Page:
Farrar, Strauss and Giroux
Early on in “The Topeka School,” a new novel by Ben Lerner, two Jewish psychologists have a discussion about American children and the Holocaust. The elder of the two, a Holocaust survivor, purposefully contradicts himself in making his point about the simultaneously overprivileged and impoverished souls of American boys: “America is adolescence without end,” he says. “In a word, they are overfed; in a word, they are starving.”
The younger psychologist, Jonathan, who narrates the chapter, sees where the conversation is headed. If he points out the contradiction, the elder, Klaus, will smile and return to his favorite quotation: “The opposite of a truth … is a falsehood; but the opposite of a profound truth … may be another profound truth.”
To read “The Topeka School” is to read a novel undeniably about Jewishness, and also about something completely different. Take your pick. It could be about the coarsening of American speech. Imperial decline. The utter smugness and ultimate wrongness of ’90s political discourse. The literal and metaphysical triumph of a certain sort of masculinity. The belief that one’s own happiness can only come with a brutal cost, at some later date. The ways in which the behaviors of our parents are passed on to us, consciously or not. On and on. But there’s that darned old religion of ours, which suffuses the whole novel.
The novel has a plot and it doesn’t. In Topeka, Kansas, Adam Gordon is a high school debater with aspirations for a national championship.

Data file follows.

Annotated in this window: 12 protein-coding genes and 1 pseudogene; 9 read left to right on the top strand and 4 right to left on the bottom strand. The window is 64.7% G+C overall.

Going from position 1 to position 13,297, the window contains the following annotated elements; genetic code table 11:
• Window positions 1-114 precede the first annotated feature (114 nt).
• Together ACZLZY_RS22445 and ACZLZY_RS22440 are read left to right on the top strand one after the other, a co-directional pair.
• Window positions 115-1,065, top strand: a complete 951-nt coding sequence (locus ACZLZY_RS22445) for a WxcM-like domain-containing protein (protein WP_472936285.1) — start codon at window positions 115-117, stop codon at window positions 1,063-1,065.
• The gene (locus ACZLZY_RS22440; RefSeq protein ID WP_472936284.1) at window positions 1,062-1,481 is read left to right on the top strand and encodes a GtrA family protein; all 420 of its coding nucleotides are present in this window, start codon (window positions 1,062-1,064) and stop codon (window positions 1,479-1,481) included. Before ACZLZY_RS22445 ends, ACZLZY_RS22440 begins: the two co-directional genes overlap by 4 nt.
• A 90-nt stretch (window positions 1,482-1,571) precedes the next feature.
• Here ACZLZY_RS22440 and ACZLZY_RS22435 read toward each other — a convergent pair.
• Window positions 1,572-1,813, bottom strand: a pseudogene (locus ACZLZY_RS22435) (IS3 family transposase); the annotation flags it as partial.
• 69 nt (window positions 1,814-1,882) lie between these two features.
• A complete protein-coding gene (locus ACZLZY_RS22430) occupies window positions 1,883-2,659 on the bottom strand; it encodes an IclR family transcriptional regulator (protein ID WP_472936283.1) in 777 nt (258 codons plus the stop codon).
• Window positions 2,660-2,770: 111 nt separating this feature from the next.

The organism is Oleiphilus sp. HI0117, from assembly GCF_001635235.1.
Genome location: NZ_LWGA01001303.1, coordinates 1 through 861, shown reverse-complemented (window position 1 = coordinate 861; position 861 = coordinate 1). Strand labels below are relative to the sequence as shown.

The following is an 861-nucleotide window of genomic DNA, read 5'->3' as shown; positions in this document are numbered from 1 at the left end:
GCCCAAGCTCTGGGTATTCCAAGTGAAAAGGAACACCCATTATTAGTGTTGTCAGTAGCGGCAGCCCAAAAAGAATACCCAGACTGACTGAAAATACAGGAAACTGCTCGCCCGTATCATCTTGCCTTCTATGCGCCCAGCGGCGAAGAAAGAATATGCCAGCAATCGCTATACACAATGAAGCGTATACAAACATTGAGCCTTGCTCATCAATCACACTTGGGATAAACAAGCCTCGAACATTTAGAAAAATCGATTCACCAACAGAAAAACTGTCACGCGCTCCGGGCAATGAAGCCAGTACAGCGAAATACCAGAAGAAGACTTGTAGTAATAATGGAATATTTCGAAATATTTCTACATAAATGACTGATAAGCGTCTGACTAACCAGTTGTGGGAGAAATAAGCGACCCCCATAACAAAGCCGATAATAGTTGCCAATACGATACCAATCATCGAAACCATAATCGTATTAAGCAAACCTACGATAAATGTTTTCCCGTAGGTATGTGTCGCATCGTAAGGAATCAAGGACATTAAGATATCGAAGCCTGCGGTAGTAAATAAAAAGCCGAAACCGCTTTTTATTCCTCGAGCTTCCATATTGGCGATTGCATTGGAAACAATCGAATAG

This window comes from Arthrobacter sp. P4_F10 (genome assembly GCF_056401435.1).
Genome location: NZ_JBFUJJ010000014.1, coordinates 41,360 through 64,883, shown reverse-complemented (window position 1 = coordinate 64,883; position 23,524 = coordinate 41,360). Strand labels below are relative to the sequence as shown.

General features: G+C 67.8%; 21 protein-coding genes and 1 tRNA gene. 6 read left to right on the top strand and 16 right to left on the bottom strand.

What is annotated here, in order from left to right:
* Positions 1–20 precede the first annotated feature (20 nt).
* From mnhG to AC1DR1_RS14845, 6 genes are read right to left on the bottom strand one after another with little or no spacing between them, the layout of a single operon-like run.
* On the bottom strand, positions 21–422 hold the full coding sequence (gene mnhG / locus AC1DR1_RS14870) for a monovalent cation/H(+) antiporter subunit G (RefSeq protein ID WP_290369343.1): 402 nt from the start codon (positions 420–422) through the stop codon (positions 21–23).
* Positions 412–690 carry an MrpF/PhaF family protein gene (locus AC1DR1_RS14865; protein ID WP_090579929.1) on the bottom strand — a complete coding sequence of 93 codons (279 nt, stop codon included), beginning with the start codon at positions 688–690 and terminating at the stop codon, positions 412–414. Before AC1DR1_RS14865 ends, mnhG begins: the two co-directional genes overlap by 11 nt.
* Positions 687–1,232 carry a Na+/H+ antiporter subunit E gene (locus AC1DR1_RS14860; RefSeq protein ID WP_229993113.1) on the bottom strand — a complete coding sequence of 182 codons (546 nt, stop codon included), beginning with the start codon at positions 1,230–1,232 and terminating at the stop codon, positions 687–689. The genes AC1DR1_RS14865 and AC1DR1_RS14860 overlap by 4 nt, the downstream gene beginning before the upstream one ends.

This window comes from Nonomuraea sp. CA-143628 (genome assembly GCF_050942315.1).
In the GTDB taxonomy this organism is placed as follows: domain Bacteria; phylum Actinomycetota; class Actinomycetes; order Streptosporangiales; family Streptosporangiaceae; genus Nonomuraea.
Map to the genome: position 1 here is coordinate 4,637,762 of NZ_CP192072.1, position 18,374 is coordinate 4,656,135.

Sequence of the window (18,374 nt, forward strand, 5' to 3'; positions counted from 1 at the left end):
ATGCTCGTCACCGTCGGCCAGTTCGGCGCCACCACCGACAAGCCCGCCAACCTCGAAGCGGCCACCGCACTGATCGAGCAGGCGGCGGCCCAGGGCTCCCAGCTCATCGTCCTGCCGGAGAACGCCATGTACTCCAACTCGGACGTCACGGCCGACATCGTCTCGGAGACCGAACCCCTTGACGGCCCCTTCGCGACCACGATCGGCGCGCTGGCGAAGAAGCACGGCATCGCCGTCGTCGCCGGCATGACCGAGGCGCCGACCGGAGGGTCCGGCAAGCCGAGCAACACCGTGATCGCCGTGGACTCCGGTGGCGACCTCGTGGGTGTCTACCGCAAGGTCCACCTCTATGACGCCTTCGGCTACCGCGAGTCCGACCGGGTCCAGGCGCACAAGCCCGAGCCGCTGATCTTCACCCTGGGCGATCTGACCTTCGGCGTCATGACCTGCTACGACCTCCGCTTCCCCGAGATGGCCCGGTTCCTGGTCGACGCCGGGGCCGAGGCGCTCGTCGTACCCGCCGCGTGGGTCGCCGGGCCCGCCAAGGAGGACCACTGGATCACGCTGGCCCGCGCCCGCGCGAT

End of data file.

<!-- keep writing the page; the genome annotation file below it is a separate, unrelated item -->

His mother, Jane, and his father, Jonathan, are psychologists at The Foundation, a little island of lefty intellectuals from the coast. Jane is a celebrated feminist writer whose book about relationships causes women to thank her in the street, and men — stylized in her mind as “The Men” — to threaten her with death and rape over the phone. Jonathan is known for his talent to reach young, disaffected men when they seem beyond hope.
In between the Jonathan, Jane and Adam chapters, there are italicized interludes following Darren Eberheart, who is at the periphery of the Gordons’ memories. Darren’s mother is a nurse, and Darren himself is a social outcast and a patient of Jonathan’s — Dr. J, in his experience. At the beginning of the book, there is an allusion to a small but shattering act of violence committed by Darren, to be revealed much later on; by the time you get there, it’s one of the least interesting things about him. That he ends his story where he does should be obvious from early on.
What makes “The Topeka School” a novel about Jewishness (and especially Jewishness in America) is Lerner’s focus on forms. It is the mission of the Jewish intellectual — from Einstein to Freud, from Marx to Levi-Strauss to Wittgenstein — to show that what the dominant culture believes to be organic actually had to be created, and what appears to be objective is often just the opposite. Even Abraham knew that idols weren’t repositories of holiness, but only stone.
Over and over again, all of the Gordon family members see the forms around them, see the types over the particular, see the outlines that contain the content. They all, in their own way, make it their mission to show people that the things that feel calcified and inevitable can in fact be changed. What made Jews intolerable to the Nazis, Adam imagines Klaus saying, were “their notions of relativity.” Totalitarians cannot brook contradiction or nuance.
At risk of inflating my own conclusions, I’ll say this. A profound truth: Judaism is about an absolute certainty in God and the Torah. A profound truth: Judaism is about total uncertainty.